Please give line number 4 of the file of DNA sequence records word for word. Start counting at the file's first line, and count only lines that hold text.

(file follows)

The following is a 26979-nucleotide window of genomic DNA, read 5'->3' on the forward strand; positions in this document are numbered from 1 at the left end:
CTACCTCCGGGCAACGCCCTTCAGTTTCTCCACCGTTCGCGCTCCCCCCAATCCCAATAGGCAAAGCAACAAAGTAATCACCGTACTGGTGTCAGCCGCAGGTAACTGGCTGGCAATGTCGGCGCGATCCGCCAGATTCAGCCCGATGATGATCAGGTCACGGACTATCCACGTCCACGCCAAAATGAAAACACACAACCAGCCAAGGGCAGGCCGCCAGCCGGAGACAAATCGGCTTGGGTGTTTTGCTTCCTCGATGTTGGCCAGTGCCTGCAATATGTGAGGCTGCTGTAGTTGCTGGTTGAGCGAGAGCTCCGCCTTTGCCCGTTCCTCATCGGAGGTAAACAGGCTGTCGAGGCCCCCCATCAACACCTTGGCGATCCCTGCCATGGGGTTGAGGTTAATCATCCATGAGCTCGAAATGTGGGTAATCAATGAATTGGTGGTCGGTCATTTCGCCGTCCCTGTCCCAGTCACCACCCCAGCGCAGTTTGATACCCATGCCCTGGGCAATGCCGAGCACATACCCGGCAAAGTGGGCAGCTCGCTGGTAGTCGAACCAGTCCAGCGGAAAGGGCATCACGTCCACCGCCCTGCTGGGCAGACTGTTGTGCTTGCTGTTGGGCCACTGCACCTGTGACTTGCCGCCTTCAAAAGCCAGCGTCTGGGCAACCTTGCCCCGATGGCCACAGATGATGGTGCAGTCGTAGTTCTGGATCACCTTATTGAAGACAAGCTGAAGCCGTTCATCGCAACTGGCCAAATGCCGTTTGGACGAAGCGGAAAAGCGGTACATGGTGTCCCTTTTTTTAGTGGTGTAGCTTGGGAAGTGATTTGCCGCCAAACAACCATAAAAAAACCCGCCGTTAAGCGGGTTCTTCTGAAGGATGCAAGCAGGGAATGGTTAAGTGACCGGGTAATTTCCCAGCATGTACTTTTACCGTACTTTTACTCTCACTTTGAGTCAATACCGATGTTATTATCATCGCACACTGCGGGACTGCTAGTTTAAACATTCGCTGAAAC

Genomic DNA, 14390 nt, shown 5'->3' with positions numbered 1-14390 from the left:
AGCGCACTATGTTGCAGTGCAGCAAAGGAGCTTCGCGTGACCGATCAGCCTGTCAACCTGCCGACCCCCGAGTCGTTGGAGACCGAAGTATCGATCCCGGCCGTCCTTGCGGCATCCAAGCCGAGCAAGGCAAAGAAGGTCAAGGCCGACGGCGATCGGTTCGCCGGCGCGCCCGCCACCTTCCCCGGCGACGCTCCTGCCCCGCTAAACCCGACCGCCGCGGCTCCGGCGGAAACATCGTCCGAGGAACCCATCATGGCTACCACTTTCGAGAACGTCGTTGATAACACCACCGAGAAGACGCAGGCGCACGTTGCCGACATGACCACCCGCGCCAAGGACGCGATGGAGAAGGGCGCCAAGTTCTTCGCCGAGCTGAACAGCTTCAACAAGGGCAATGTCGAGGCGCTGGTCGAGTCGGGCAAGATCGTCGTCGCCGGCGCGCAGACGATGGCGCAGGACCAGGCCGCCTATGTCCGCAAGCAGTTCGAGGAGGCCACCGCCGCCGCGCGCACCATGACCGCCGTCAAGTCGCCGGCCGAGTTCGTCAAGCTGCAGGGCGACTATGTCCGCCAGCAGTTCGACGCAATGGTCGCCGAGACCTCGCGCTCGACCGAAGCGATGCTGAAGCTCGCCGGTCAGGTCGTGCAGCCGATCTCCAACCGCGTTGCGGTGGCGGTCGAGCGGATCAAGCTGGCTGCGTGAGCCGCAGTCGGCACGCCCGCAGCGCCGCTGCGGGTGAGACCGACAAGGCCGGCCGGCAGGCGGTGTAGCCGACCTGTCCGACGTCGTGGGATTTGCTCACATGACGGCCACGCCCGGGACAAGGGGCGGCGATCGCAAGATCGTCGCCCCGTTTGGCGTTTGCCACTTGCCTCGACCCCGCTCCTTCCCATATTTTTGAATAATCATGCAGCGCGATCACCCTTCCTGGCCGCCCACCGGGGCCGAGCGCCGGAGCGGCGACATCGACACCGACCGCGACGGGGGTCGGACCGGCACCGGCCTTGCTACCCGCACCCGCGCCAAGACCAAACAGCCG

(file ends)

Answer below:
AGCGCACTATGTTGCAGTGCAGCAAAGGAGCTTCGCGTGACCGATCAGCCTGTCAACCTGCCGACCCCCGAGTCGTTGGAGACCGAAGTATCGATCCCGGCCGTCCTTGCGGCATCCAAGCCGAGCAAGGCAAAGAAGGTCAAGGCCGACGGCGATCGGTTCGCCGGCGCGCCCGCCACCTTCCCCGGCGACGCTCCTGCCCCGCTAAACCCGACCGCCGCGGCTCCGGCGGAAACATCGTCCGAGGAACCCATCATGGCTACCACTTTCGAGAACGTCGTTGATAACACCACCGAGAAGACGCAGGCGCACGTTGCCGACATGACCACCCGCGCCAAGGACGCGATGGAGAAGGGCGCCAAGTTCTTCGCCGAGCTGAACAGCTTCAACAAGGGCAATGTCGAGGCGCTGGTCGAGTCGGGCAAGATCGTCGTCGCCGGCGCGCAGACGATGGCGCAGGACCAGGCCGCCTATGTCCGCAAGCAGTTCGAGGAGGCCACCGCCGCCGCGCGCACCATGACCGCCGTCAAGTCGCCGGCCGAGTTCGTCAAGCTGCAGGGCGACTATGTCCGCCAGCAGTTCGACGCAATGGTCGCCGAGACCTCGCGCTCGACCGAAGCGATGCTGAAGCTCGCCGGTCAGGTCGTGCAGCCGATCTCCAACCGCGTTGCGGTGGCGGTCGAGCGGATCAAGCTGGCTGCGTGAGCCGCAGTCGGCACGCCCGCAGCGCCGCTGCGGGTGAGACCGACAAGGCCGGCCGGCAGGCGGTGTAGCCGACCTGTCCGACGTCGTGGGATTTGCTCACATGACGGCCACGCCCGGGACAAGGGGCGGCGATCGCAAGATCGTCGCCCCGTTTGGCGTTTGCCACTTGCCTCGACCCCGCTCCTTCCCATATTTTTGAATAATCATGCAGCGCGATCACCCTTCCTGGCCGCCCACCGGGGCCGAGCGCCGGAGCGGCGACATCGACACCGACCGCGACGGGGGTCGGACCGGCACCGGCCTTGCTACCCGCACCCGCGCCAAGACCAAACAGCCG